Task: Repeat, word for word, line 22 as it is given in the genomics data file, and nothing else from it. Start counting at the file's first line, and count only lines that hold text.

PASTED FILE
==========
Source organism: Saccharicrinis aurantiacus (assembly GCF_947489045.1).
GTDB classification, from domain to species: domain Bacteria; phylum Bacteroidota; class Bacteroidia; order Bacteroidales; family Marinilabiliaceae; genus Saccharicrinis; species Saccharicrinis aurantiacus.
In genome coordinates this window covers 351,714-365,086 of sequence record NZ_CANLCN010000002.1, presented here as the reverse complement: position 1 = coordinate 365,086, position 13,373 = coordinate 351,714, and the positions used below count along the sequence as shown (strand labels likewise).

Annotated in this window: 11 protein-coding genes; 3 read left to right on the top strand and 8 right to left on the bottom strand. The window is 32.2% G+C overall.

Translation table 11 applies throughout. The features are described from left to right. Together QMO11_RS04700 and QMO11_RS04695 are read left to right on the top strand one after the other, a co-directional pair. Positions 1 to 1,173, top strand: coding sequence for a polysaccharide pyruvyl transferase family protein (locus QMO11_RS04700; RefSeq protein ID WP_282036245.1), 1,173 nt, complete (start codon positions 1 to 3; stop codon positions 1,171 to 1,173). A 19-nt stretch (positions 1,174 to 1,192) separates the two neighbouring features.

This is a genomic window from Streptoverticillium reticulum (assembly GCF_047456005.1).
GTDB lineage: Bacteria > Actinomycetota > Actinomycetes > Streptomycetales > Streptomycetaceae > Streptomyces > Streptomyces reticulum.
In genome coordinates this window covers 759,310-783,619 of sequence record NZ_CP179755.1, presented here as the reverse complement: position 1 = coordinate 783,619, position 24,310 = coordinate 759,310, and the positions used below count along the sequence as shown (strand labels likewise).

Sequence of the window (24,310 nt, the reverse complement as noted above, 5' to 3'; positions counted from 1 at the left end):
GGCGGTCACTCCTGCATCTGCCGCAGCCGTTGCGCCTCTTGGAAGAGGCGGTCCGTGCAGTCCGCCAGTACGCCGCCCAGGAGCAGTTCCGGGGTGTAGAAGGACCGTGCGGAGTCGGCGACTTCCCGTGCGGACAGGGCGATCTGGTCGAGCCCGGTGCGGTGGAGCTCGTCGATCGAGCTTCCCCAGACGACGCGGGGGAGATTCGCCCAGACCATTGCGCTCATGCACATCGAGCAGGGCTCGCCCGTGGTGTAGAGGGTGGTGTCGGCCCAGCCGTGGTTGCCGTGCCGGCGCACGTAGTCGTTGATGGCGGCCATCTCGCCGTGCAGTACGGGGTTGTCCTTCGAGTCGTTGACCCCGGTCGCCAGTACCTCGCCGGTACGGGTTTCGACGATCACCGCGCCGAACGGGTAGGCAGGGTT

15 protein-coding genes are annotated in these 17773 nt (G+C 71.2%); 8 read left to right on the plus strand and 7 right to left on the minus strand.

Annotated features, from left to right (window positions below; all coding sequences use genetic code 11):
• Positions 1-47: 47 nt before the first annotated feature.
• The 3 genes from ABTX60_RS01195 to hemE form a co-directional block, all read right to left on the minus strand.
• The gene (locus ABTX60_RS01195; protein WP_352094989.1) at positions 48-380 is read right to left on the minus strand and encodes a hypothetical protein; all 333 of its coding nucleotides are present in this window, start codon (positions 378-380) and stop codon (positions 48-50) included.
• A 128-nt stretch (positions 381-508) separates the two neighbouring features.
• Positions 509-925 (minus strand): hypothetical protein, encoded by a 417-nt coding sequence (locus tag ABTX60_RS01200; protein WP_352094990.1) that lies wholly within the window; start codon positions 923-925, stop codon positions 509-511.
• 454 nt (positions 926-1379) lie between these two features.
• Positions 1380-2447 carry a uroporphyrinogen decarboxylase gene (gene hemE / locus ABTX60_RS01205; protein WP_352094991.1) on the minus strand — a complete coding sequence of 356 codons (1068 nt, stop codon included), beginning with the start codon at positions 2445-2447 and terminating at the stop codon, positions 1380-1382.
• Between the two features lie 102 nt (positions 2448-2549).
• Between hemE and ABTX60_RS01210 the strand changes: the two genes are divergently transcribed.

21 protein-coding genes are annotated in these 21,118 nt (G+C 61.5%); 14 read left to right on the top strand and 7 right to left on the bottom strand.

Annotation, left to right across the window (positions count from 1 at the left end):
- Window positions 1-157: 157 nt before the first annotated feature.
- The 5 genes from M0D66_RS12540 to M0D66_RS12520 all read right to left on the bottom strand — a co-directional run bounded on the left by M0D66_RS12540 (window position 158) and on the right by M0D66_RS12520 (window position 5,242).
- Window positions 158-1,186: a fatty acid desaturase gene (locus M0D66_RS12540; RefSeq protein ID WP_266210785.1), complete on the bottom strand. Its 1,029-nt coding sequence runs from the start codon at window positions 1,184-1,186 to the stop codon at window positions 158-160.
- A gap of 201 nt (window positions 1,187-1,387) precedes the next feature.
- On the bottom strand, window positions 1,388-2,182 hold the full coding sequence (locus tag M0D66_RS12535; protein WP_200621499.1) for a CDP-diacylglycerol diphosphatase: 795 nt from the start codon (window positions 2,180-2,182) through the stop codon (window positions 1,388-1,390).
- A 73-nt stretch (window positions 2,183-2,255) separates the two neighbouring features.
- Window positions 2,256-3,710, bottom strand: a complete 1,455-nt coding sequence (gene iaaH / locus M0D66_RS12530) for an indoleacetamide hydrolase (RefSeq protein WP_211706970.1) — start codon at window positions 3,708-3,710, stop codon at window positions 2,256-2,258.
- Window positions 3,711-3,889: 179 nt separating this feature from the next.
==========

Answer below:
21 protein-coding genes are annotated in these 21,118 nt (G+C 61.5%); 14 read left to right on the top strand and 7 right to left on the bottom strand.